Regulatory Management in Europe

In what ways companies sustainably utilise opportunities in international energy management

The energy industry in Europe is characterised by a range of different regulatory requirements and prices across the EU member states. With regard to energy prices, different aspects influence the individual price components. For instance, production costs are affected by geographical circumstances, while taxes and levies are decided upon by policymakers and national regulatory authorities. Examples of regulatory differences between states also include requirements for conducting energy audits and different reporting deadlines, which must be borne in mind for energy-related matters.

Therefore, multinational companies must not only be mindful of many different regulations, but also identify opportunities to cut their energy costs.

We leverage our in-depth knowledge of the European energy market and our international network to support companies in meeting regulatory requirements and identifying potential savings.

Your contact for Regulatory Management in Europe
Nicolas Deutsch
Tel.: +49 69 9585-3962

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International energy management: What are the options?

The key to success lies in energy management, which takes into account the specific regulatory requirements of each country. Due to different degrees of regulation and different national laws, both compliance requirements and energy prices vary greatly from country to country.

Holistic energy management for a sustainable reduction of energy costs

In general, energy price components can be divided into three groups: production and distribution, taxes and charges, and network charges.
In order to reduce energy costs sustainably, companies should not only focus on optimising energy procurement, but also implement a holistic energy management.
In many countries, industrial organisations have the option to reduce their taxes, charges and levies if, for example, they have a minimum purchase volume, if they belong to an energy-intensive industry or if they implement energy efficiency measures. Network charges also offer an option for cost reduction, e.g., based on the voltage level or the right timing of the annual peak load.

Electricity prices vary greatly in the EU

Electricity price (€ per kWh), incl. fiscal charges for medium-sized industrial enterprises

The differences in electricity prices across the EU are mainly due to various taxes, levies and network charges. In the western and southern countries, taxes and levies generally comprise a particularly high share of electricity prices (e.g., more than 40 percent in Germany and Italy), while in central and eastern countries network charges tend to constitute a greater portion of the price.

Energy audits in the EU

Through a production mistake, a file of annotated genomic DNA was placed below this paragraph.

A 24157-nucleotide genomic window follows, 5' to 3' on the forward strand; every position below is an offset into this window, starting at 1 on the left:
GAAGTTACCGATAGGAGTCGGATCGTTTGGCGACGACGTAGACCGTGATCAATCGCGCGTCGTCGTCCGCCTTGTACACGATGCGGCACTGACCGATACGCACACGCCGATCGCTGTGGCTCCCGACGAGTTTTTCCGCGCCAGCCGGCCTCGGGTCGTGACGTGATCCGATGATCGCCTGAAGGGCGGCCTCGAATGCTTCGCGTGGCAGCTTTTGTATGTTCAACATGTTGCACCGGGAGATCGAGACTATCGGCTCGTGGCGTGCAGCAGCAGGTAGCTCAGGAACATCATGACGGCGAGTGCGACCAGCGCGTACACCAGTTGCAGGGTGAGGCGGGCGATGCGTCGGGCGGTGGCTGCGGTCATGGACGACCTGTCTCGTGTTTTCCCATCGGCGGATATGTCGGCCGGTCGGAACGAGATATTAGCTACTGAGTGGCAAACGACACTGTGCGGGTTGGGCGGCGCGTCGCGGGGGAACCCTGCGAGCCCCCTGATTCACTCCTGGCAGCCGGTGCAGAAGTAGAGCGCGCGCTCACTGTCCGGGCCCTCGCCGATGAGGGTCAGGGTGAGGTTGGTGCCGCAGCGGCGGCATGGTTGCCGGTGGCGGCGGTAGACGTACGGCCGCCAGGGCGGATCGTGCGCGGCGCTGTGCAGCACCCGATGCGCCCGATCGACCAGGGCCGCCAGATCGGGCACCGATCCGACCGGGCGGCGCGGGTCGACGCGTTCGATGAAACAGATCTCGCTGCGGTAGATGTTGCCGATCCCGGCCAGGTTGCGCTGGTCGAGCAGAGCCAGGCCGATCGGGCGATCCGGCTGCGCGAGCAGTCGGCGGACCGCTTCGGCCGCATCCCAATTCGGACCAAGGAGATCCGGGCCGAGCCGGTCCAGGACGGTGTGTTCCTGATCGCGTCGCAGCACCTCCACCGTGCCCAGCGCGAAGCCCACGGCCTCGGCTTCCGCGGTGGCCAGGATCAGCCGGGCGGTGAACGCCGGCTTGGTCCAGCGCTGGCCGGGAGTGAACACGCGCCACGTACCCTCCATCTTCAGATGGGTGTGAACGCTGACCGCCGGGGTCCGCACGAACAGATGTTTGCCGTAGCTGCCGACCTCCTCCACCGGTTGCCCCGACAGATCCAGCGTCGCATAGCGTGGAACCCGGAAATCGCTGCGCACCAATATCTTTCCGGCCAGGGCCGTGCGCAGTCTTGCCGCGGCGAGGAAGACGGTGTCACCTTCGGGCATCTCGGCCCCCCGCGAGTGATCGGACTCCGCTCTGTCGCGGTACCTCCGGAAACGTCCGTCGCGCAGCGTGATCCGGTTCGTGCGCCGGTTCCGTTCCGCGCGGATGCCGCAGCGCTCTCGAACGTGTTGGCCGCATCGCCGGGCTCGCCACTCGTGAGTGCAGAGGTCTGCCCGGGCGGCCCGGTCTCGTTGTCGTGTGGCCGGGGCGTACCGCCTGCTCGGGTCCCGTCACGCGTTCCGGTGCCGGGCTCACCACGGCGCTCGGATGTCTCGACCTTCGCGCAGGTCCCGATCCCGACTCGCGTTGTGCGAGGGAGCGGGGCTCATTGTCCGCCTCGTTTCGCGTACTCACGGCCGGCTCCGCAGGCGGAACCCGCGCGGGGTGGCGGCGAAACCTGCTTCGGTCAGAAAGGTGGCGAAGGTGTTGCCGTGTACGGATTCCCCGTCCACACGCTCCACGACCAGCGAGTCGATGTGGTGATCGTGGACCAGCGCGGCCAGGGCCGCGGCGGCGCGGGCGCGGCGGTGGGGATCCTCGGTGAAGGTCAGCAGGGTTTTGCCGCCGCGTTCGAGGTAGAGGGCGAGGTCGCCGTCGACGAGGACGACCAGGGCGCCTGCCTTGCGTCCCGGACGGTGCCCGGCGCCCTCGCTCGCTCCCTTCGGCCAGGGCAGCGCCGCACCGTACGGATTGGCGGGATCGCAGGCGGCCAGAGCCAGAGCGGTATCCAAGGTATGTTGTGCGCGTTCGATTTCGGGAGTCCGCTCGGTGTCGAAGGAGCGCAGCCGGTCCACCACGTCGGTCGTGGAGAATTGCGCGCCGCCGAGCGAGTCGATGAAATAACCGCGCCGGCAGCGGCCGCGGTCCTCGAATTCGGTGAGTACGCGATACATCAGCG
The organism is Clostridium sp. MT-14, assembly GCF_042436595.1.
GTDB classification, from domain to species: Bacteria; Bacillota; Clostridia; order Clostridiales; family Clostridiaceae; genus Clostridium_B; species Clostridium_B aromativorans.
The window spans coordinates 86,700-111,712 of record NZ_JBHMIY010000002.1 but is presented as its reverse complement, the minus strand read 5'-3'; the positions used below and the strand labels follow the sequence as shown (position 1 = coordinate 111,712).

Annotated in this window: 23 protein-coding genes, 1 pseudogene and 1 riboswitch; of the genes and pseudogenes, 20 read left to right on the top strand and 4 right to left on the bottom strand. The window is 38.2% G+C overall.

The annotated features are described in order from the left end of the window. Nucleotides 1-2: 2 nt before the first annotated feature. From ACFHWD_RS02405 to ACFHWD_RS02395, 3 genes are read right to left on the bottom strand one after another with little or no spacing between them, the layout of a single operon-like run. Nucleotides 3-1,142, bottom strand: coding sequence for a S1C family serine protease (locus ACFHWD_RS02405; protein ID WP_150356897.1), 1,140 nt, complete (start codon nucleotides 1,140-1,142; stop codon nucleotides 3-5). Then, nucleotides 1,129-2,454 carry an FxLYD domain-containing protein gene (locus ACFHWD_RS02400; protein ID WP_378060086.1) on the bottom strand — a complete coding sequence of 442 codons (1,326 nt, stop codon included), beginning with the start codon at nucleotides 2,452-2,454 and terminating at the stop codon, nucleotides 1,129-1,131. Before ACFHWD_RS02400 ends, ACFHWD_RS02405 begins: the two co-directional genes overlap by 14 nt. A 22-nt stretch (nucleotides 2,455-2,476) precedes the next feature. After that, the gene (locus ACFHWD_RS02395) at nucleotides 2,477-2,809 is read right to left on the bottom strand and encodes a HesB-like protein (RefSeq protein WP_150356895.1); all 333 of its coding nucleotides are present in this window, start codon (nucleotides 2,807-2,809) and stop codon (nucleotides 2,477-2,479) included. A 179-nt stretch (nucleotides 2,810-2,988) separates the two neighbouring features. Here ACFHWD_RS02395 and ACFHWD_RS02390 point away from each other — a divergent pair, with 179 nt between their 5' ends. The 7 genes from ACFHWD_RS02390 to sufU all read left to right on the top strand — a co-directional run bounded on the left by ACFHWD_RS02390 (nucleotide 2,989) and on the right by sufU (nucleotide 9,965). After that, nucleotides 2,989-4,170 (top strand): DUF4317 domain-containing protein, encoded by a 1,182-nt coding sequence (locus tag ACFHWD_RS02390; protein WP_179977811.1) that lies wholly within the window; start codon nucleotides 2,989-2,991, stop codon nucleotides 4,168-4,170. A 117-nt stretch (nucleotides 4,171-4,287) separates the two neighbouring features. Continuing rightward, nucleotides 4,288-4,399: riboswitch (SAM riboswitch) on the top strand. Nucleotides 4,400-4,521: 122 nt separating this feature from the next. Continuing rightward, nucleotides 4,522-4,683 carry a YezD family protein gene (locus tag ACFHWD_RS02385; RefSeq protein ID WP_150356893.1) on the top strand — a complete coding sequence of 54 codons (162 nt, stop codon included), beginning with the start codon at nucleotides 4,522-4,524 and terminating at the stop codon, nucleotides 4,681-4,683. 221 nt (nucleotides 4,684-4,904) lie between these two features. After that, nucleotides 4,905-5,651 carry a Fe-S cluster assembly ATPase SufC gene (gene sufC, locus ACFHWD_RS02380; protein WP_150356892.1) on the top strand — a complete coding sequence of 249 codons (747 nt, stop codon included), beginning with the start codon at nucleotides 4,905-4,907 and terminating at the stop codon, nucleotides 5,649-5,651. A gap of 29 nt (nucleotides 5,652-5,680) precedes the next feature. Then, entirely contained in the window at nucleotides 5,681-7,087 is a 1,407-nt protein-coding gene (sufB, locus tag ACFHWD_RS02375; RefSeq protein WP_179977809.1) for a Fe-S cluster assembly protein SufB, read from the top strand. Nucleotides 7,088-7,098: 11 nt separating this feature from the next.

Following the implementation of the EU Energy Efficiency Directive, large companies have been obligated to conduct Europe-wide energy audits since December 2015. The audits must be carried out every four years; if not, organisations may be subject to severe penalties. As countries across Europe implemented the EU Directive differently, national specifications must be taken into account. We develop tailor-made plans to ensure energy audit compliance for companies in each country.

Individual national specifications for fulfilling energy auditing obligations

Which companies must conduct an energy audit?

"When companies lack country-specific expertise, they can miss out on the potential for significant financial savings and even incur penalties for non-compliance. With our international network of energy experts, we help you to find the right solution for your international energy cost management needs."

Miriam Conzen, expert for Regulatory Management in Europe

Can your company benefit from international energy management? PwC can help you.

  1. Do you have locations in Germany and abroad?
  2. Do you direct and manage your energy management from a central location?
  3. Do you depend on information from each national company for management?
  4. Are you planning to expand your activities abroad?
  5. Would you like professional support in optimising energy costs?
  6. Does the growing number of regulations, reporting requirements and deadlines pose a challenge for you?
  7. Would you like to exploit opportunities to reduce the tax burden?
  8. Is your company required to conduct an energy audit?

If you answered yes to at least four of these questions, you can benefit from PwC’s holistic advice. Ask our experts!

Contact us

Nicolas Deutsch

Nicolas Deutsch

Director, PwC Germany

Tel: +49 160 5364728

Josephine Neuhaus

Josephine Neuhaus

Advisory, PwC Germany

Tel: +49 211 981-1112

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